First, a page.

Brief tussle after ‘right-wing Israelis’ try to enter Temple Mount area

17-strong group led away by Israeli police; Palestinians protest harassment of Christian clergy

Religious Jews visiting the Temple Mount, March 27, 2013. (photo credit: Sliman Khader/Flash90)
Religious Jews visiting the Temple Mount, March 27, 2013. (photo credit: Sliman Khader/Flash90)

Minor tussles broke out around al-Aqsa Mosque Wednesday morning after Israelis tried entering the Temple Mount, in the latest flare up between Israelis and Palestinians in Jerusalem’s Old City in recent weeks.

According to Palestinian news agency Ma’an, 17 “right-wing Israelis” tried entering the site, prompting scuffles at the eastern entrance to the compound, near the Bab al-Huta neighborhood.

The group was escorted away from the mosque area by Israeli security forces, the paper added.

Nakba Day, the “catastrophe” of the displacement of Palestinians associated with the establishment of the State of Israel in 1948, was commemorated Wednesday.

Under current laws, Jews are theoretically allowed to ascend the mount and pray at the site, which is revered as the location of both ancient Jewish temples. However, police have the right to veto any visits and in practice prevent both prayer and high-profile Jewish visits.

Last week, the Knesset Interior Committee debated the long-standing unofficial ban on Jewish prayer at the Temple Mount, while the Religious Affairs Ministry said it was reexamining the possibility of revising the informal ban on Jewish prayer at the site.

Israeli police detained the Mufti of Jerusalem, Mohammed Hussein, for questioning last week because he was suspected of participating in disturbances there last Tuesday. An Israeli official said the Muslim cleric was issued a warning and told to lower tensions a day after Muslim worshipers threw rocks and chairs at tourists visiting the hilltop compound that houses the mosque.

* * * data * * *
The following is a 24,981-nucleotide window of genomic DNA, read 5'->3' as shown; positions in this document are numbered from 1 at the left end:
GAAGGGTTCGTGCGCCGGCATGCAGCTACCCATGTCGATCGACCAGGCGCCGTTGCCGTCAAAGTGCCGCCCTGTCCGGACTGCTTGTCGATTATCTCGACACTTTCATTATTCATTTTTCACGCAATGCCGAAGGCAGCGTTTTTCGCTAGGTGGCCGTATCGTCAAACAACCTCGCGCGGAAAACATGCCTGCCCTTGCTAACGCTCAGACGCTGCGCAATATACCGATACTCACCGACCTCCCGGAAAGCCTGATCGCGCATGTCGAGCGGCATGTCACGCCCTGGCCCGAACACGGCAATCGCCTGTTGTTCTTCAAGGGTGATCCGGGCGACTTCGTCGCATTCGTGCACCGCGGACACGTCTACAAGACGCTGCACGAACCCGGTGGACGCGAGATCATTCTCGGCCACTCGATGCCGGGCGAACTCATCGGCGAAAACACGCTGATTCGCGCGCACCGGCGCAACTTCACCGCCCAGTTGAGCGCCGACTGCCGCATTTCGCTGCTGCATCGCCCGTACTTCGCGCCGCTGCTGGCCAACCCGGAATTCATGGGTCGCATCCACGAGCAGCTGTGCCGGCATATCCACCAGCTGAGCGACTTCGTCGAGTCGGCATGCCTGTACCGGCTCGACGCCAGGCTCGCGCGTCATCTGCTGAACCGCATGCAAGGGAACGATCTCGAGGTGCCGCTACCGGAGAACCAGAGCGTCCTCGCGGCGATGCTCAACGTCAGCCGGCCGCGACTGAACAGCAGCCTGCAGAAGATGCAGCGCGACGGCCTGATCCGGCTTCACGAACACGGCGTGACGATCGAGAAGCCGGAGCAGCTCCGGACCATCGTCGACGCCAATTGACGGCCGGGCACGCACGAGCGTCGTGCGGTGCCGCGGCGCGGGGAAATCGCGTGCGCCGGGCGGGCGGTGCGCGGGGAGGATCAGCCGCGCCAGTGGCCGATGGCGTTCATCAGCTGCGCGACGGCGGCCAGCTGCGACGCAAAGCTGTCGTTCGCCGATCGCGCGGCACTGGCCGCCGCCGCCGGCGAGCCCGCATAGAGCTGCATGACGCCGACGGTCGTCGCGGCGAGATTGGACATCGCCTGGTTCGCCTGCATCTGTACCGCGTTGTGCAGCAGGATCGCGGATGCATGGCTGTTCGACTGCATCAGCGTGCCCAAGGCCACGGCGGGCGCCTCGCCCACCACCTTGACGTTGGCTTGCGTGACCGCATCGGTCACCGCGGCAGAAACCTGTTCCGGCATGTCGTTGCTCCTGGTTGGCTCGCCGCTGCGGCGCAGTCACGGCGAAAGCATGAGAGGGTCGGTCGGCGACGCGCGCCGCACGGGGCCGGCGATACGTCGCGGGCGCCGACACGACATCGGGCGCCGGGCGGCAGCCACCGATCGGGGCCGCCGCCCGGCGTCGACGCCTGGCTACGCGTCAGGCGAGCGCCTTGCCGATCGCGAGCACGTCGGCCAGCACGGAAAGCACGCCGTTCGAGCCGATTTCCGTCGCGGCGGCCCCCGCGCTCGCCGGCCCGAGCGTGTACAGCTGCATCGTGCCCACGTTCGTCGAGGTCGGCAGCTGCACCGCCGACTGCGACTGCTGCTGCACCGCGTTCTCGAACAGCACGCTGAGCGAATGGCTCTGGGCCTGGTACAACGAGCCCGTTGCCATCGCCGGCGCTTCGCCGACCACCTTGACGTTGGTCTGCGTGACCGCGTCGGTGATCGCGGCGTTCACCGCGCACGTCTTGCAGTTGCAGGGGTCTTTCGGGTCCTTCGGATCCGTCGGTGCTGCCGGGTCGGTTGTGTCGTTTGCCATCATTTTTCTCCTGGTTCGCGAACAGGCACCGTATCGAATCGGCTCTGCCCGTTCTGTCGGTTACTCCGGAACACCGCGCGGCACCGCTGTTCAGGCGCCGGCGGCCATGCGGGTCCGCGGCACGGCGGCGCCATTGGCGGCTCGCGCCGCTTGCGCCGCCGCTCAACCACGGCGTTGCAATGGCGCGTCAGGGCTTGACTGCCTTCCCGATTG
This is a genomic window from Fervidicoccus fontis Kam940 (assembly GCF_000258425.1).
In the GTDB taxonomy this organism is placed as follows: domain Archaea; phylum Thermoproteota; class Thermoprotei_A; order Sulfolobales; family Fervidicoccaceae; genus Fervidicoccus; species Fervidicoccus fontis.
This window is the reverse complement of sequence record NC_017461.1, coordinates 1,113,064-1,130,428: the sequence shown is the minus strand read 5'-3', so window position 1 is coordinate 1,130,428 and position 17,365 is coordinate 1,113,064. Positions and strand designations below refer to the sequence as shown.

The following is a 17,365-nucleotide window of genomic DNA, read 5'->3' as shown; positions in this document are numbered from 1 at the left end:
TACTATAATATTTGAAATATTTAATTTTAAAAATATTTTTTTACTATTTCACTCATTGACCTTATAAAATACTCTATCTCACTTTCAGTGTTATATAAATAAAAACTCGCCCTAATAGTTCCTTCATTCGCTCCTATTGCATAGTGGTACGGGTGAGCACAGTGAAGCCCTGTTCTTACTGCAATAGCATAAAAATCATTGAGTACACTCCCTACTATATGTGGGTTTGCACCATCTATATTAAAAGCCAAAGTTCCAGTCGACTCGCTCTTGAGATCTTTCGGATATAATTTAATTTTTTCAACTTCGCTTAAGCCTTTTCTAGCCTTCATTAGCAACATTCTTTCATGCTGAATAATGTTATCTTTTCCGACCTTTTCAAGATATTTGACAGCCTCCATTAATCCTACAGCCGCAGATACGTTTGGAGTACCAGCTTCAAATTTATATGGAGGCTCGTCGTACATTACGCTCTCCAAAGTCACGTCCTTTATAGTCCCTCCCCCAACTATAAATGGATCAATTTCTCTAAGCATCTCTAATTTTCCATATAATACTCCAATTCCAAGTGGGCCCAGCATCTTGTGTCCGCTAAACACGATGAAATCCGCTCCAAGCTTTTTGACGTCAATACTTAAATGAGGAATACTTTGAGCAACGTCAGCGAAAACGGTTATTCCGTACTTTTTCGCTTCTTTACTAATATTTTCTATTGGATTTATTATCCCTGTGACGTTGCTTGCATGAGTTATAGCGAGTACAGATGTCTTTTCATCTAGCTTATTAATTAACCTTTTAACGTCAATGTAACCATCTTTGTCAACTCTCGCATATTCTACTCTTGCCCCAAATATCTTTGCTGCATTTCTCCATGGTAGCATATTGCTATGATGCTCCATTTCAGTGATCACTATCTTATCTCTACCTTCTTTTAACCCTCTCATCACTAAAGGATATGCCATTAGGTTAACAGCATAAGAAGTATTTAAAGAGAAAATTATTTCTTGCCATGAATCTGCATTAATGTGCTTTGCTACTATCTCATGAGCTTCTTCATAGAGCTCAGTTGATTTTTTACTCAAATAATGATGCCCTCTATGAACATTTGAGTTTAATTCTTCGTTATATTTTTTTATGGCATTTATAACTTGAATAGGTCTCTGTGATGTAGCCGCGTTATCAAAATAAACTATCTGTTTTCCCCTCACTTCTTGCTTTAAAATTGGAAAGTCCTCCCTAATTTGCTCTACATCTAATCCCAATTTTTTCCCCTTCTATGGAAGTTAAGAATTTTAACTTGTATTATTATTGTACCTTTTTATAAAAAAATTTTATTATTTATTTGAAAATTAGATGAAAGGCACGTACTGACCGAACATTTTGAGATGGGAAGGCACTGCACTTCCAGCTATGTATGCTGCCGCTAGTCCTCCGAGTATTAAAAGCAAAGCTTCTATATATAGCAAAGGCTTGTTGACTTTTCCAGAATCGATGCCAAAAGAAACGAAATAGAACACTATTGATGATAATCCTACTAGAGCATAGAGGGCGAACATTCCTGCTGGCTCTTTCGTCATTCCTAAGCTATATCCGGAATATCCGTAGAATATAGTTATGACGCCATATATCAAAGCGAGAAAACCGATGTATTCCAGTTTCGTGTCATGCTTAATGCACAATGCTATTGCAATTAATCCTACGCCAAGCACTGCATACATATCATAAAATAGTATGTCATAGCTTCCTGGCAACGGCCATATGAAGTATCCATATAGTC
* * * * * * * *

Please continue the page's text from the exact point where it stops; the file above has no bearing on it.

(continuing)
Israeli authorities also limited access to the contested holy site to Muslim worshipers a day after the flare-up of violence, causing Jordan and Egypt to “express concern” after members of their legislatures voted to kick the Israeli envoys out of their countries.

Meanwhile, several ambassadors from Arab nations to the UN met with the international body’s Deputy Secretary General Jan Eliasson Tuesday evening to protest what they called “Israel’s violations of religious rights in the territories, particularly in Jerusalem.”

Israel Radio reported that Palestinian UN observer Riyadh Mansour and several other envoys met with Eliasson to lodge their strong dissatisfaction over Israel’s arrest of the Mufti of Jerusalem, its “harassment of Christian clergy” during the Christian Orthodox Easter holiday in Jerusalem, and “settler provocations” at Temple Mount.

The rough treatment of three Egyptian diplomats by Israeli police occurred in early May, on the night before Easter Sunday, or Joyous Saturday, according to the Coptic calendar.

A group of Egyptians led by Mostafa Al-Qouni, the second-highest-ranking Egyptian at the embassy in Tel Aviv, were removed by Israeli police from the Church of the Holy Sepulchre while attending holiday Mass. A Coptic bishop who was with Quoni was beaten during the incident and briefly lost consciousness. He was treated at a Jerusalem hospital and later released.

Deputy Foreign Minister Ze’ev Elkin later offered a verbal apology to Cairo, but the incident managed to cause a mini-diplomatic crisis. The police are still looking into the incident.

Elhanan Miller contributed to this report.

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